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      • Hmmm. I’ve found over time that getting records out of Ireland is a bit hit and miss. 🙂 At least for the pre-1850 period. I’ve got some comprehensive paper records as well – the genetic stuff is coming afterward to try and patch some holes, and then matching random cousins as well. I probably need to revisit this line, its been a while since I tried to fill in gaps.

        My first thought after looking through your notes is probably not. There’s no sign of the direct line of McDowells being any further south that Co. Down, and they mostly cluster around Antrim.

        They did the same clustering after emigrating to Australia tho – there’s a lot of intermarriage with other northern Ireland families for a generation or two around Warrnambool, where a lot of them landed.

        Unfortunately I cannot see ancestry information – limited resources for the search at the moment. 🙂
        cheers,Damien

        Like

    • Hi Damien, nice to hear from you. If you click on the Fraser family or the McDowell family in the Categories section of my blog it will take you to the relevant posts. You can also view my page for William McDowell at ancestry.ca, https://www.ancestry.ca/family-tree/person/tree/79540162/person/34402377284/facts. Let me know if this link works. Basically, the 2 families originated in Scotland and moved to Northern Ireland as part of the Elizabethan plantation. People tended to associate with people of their own origin. In my family, two Fraser brothers married 2 McDowell sisters in the mid 1800’s in Tipperary Town. I believe the McDowell’s had association with Belfast because one of the sons moved there. These people were surprisingly mobile if they had any money at all and family was everything to them. My policy is to try to get the Birth, Marriage and Death records for the people in your direct line which is where you have to start anyway and get as much concrete evidence in the form of letters and certificates from your parents as you can. Wills are great because they usually name members of the family. Ancestry or FamilySearch are good broad scope websites and you can usually get a lot of help from local family history centres. At the moment, genetic genealogy can only give us a very broad area of where we came from and the type of people. It is sort of a different thing altogether. Even when we find people they have to be linked directly back one at a time through each of your parents. Tedious but true …… So yes, the chances are that the family may be linked by marriage somewhere, its following the paper trail to that point from your parents backwards.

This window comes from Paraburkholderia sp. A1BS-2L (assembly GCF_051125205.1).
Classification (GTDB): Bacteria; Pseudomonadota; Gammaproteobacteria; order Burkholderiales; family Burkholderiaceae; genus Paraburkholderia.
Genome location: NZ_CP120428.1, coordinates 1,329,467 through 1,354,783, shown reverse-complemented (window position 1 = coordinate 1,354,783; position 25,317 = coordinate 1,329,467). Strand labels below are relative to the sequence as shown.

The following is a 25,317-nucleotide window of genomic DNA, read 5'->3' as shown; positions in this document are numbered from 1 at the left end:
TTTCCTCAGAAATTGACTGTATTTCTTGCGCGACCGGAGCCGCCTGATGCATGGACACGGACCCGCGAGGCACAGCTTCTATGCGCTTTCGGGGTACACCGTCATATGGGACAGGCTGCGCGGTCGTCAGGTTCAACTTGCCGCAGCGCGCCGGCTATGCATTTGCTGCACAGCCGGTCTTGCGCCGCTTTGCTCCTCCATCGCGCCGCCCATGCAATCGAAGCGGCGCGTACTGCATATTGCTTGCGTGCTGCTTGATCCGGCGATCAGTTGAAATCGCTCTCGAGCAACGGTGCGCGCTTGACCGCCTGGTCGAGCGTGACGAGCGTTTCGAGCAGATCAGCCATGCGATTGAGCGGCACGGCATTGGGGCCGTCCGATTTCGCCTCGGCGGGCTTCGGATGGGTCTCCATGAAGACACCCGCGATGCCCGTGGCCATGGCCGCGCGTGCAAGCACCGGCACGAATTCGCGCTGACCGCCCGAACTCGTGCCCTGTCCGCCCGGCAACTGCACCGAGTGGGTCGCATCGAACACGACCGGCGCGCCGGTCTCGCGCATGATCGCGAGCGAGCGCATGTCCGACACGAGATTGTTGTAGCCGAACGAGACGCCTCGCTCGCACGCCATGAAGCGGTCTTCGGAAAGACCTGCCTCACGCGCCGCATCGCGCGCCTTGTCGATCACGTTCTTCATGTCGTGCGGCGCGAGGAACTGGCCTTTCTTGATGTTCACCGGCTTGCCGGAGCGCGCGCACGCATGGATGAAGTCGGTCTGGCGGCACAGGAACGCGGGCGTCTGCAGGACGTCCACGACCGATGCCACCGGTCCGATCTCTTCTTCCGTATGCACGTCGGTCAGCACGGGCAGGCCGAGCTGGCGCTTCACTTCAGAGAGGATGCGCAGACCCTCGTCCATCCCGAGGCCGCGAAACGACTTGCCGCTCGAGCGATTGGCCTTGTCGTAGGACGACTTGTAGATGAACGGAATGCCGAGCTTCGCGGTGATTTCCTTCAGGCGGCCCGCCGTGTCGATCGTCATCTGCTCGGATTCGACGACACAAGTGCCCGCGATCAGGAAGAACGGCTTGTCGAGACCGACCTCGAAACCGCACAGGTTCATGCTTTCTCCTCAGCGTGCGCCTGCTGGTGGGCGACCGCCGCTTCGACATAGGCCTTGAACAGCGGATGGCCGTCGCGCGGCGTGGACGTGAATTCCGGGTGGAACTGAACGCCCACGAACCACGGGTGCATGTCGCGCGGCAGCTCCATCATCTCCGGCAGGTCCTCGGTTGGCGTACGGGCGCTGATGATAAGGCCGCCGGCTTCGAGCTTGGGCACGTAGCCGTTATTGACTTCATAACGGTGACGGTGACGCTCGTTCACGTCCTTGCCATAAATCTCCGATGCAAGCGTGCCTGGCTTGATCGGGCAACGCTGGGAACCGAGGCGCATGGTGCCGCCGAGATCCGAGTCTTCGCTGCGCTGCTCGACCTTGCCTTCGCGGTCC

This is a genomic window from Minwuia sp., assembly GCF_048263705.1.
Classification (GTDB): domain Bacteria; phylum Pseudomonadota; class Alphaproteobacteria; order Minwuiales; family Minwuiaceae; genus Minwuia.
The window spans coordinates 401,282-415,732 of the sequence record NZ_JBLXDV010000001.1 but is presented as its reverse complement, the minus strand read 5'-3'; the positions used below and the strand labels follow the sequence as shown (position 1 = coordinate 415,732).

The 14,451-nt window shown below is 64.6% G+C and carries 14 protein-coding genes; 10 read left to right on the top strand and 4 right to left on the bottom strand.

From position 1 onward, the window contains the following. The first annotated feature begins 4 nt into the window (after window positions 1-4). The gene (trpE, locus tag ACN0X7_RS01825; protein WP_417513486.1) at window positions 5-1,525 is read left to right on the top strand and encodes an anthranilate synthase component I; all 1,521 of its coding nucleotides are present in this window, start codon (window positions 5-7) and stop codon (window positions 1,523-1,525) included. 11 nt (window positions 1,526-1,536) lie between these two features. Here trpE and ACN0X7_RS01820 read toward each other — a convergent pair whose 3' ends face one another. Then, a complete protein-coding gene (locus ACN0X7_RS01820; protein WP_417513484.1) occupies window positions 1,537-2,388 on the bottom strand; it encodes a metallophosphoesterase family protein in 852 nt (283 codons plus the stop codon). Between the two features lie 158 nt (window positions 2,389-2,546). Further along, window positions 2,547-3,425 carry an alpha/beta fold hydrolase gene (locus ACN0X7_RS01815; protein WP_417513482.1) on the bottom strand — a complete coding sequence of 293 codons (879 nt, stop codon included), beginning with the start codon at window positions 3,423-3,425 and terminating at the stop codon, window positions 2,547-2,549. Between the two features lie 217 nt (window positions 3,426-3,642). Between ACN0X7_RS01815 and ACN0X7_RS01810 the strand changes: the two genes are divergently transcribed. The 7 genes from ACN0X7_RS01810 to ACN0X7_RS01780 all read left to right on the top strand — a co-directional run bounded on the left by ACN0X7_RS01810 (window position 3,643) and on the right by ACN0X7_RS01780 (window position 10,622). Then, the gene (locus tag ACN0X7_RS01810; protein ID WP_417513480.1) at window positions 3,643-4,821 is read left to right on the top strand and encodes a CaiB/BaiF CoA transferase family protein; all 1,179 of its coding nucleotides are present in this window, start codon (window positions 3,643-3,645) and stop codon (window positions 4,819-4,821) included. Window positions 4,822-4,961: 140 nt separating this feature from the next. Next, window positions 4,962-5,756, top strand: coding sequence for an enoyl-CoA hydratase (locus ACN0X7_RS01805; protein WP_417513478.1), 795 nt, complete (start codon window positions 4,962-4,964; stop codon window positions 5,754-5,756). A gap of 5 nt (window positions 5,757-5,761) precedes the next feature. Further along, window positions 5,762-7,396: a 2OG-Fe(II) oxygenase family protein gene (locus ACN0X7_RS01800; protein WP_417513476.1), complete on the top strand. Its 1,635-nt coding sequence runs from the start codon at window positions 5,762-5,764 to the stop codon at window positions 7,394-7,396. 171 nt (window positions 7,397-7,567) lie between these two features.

Like